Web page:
History of the UNESCO Nomination
Generated in the wake of the Declaration of the United Nations Educational, Scientific and Cultural Organization (UNESCO) of the principles of international cultural cooperation of 1966 (as well as of the initiatives adopted to follow, including the international seminars “Mondiacult” promoted in 1982 , from the recommendation of the general conference “On the safeguarding of traditional culture and folklore”, from the 1996 report “Our creative diversity” and from the first proclamation of the first “masterpieces of humanity” in 1997), the need to identify the so-called ” intangible heritage “and ensure protection measures in the relationship between human activities and the social environment develops since 1972, the adoption of the most famous UNESCO World Heritage Convention of 1972.
Since then concepts such as traditional practices and techniques and representations of artistic identities and creativity, and methods of protecting cultural diversity have been re-elaborated several times in the course of several UNESCO work sessions up to adoption, during the 32 conference General, in the 2003, of an ad hoc instrument, the Convention on the Protection of Intangible Cultural Heritage, signed the 17 2003 October and entered into force on 20 2006 April after the accession of Albania as 47th State part.
About thirty years after the Convention on World, Cultural and Natural Heritage (Paris, 1972), therefore, the negotiation for a treaty establishing a second protection regime, based on a broader concept of cultural heritage. This heritage also includes elements “intangible” or “immaterial” (oral traditions, popular practices, knowledge of nature, crafts, etc), which are connected with human groups and territorial contexts in which these elements are created, recreated and transmitted.
Article. 2, par. 1, of the Convention for the Protection of Intangible Cultural Heritage defines the “intangible cultural heritage” as practices, representations, expressions, knowledge, know-how – as well as tools, objects, artifacts and cultural spaces associated with them – that communities, groups and, in some cases, individuals recognize as part of their cultural heritage. This intangible cultural heritage, transmitted from generation to generation, is constantly recreated by communities and groups in response to their environment, their interaction with nature and their history and gives them a sense of identity and continuity, promoting in this way respect for cultural diversity and human creativity.
The Intangible Cultural Heritage is mainly made up of the following broad categories of assets:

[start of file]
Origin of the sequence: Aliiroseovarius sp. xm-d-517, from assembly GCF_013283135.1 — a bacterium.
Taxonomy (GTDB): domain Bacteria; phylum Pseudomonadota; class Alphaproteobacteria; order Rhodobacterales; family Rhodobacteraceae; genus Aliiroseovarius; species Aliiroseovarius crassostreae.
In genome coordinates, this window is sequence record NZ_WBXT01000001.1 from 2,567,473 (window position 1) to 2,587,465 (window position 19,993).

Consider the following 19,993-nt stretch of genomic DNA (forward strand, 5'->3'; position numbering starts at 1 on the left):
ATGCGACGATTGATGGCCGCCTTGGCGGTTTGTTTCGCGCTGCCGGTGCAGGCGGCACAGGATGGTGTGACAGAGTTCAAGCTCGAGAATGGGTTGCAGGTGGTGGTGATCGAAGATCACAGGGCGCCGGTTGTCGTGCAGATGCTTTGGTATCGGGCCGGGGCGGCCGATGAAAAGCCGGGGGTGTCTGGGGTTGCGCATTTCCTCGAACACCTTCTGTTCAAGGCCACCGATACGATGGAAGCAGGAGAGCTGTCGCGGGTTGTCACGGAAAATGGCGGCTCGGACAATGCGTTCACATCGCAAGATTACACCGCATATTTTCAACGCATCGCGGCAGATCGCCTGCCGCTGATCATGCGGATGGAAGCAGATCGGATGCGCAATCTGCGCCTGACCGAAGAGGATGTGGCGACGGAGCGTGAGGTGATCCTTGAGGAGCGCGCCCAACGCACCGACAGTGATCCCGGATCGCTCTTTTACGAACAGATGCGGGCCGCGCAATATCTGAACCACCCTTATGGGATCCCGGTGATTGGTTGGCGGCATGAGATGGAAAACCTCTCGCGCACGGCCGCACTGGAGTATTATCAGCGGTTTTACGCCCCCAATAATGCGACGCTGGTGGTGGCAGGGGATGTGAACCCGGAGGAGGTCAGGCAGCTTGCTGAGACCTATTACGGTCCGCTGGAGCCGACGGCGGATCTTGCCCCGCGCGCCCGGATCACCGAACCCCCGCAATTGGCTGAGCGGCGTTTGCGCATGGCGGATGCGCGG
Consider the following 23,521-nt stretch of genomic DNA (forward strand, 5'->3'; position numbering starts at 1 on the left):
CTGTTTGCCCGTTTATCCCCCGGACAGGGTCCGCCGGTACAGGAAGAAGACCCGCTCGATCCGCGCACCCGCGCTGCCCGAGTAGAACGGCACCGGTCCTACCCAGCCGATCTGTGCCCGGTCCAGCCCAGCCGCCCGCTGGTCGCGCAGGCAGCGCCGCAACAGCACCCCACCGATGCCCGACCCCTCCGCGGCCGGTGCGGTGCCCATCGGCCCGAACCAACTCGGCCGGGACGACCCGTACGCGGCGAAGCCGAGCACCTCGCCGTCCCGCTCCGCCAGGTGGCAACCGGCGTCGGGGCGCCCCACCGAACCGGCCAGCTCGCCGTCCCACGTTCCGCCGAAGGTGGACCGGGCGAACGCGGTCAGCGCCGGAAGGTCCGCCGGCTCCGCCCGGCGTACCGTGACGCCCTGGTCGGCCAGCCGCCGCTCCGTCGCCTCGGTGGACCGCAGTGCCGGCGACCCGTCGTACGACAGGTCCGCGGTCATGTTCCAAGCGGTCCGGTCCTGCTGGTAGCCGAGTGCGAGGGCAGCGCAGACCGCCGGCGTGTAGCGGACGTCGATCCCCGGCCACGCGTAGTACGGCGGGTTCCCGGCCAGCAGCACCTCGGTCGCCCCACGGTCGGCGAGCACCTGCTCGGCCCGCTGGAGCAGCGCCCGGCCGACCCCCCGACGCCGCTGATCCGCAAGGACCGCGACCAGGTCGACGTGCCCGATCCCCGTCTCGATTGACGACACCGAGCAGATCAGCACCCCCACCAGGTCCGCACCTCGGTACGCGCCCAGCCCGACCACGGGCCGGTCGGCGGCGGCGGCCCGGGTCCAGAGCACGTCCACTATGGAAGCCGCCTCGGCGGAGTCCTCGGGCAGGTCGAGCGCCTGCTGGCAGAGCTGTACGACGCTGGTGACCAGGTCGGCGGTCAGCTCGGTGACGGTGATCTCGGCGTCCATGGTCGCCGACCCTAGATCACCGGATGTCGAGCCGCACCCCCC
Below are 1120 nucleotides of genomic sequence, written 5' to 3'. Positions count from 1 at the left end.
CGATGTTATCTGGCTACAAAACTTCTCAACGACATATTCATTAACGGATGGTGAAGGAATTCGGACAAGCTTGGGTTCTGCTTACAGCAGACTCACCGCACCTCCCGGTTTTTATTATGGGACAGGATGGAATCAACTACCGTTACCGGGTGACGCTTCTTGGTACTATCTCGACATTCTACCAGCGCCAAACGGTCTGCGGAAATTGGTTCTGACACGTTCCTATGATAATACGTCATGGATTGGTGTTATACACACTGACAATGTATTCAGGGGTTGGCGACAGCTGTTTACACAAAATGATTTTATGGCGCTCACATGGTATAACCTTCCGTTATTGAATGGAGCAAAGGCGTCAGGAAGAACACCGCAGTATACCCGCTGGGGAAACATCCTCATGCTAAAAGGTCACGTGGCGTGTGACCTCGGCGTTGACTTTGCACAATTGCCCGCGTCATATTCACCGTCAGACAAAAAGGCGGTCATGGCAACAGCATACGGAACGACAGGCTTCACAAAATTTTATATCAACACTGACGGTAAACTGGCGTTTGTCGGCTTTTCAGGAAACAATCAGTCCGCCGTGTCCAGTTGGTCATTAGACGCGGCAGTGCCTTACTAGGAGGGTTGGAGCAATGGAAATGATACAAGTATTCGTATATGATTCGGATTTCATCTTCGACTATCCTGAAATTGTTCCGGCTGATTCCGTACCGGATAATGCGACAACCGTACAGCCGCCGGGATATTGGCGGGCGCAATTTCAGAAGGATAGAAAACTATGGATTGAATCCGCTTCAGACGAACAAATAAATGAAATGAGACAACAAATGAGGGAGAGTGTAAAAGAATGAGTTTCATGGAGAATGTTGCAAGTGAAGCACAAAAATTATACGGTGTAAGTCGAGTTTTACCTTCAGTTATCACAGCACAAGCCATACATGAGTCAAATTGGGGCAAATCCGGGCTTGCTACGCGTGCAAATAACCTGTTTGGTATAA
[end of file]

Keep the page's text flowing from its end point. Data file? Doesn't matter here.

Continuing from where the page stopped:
On the 16th of July, 2007, the Ministers of Agriculture of Spain, Greece, Italy and France announced to the Agriculture and Fisheries Council of the EU, their initiative to highlight the values of the Mediterranean Diet and thus, their intention to request the inclusion of the Mediterranean Diet on UNESCO’s list of Intangible Cultural Heritage of Humanity.
In the meantime, the Mediterranean Diet through its multifunctional connection with sustainable agriculture, environment, public health and nutrition, culture and tradition, was an issue for discussion and consideration at various national, European and international fora.
In 2008, four countries, namely Greece, Italy, Morocco and Spain submitted the transnational nomination file to UNESCO.
The 5th Session of UNESCO’s Intergovernmental Committee assessed the request and on November 16, 2010, decided to include the Mediterranean Diet in the Representative List of Intangible Cultural Heritage of Humanity and declared Koroni (on behalf of Greece), Cilento (on behalf of Italy), Chefchaouen (on behalf of Morocco) and Soria (on behalf of Spain) as Emblematic Communities.
The aforesaid session of UNESCO’s Intergovernmental Committee took place in Nairobi, the capital of the Republic of Kenya, from 15 to 19 November 2010 at the Kenyatta International Conference Centre. The Chairperson of the session was Dr Jacob Ole Miaron of Kenya and Vice-Chairs from Cyprus, Croatia, the Republic of Korea and Oman were present.
Since the nomination of the Mediterranean Diet was multinational, the Convention of UNESCO foresees the enlargement of the State Parties that support and fulfill the conditions for inscription in UNESCO’s world treasures.
The interest of Cyprus, Portugal and Croatia to participate in this common cultural heritage was accepted with great satisfaction, since it encourages the intercultural dialogue among countries that supported the inscription of the Mediterranean Diet on UNESCO’s list.
On the 4th of December, 2013, the Intergovernmental Committee for the Safeguarding of Intangible Cultural Heritage decided, during a meeting held in Baku (Azerbaijan), to inscribe the Mediterranean Diet on the UNESCO Representative List of the Intangible Cultural Heritage of Humanity, with new process and version, thus enlarging the group of countries which initially proposed the inscription of this element in 2010.
Intangible cultural heritage is connected with certain communities, groups or individuals that recognize the intangible element as part of their cultural heritage.
Emblematic communities were selected in a symbolic way, as examples of communities that maintain and preserve the Mediterranean Diet in their respective countries.
Each country selected an emblematic community in order to describe the Mediterranean Diet on its territory, as a way of life and fruit of constant sharing. These communities are: Agros (Cyprus), Brač and Hvar (Croatia), Koroni/Coroni (Greece), Cilento (Italy), Chefchaouen (Morocco), Tavira (Portugal) and Soria (Spain).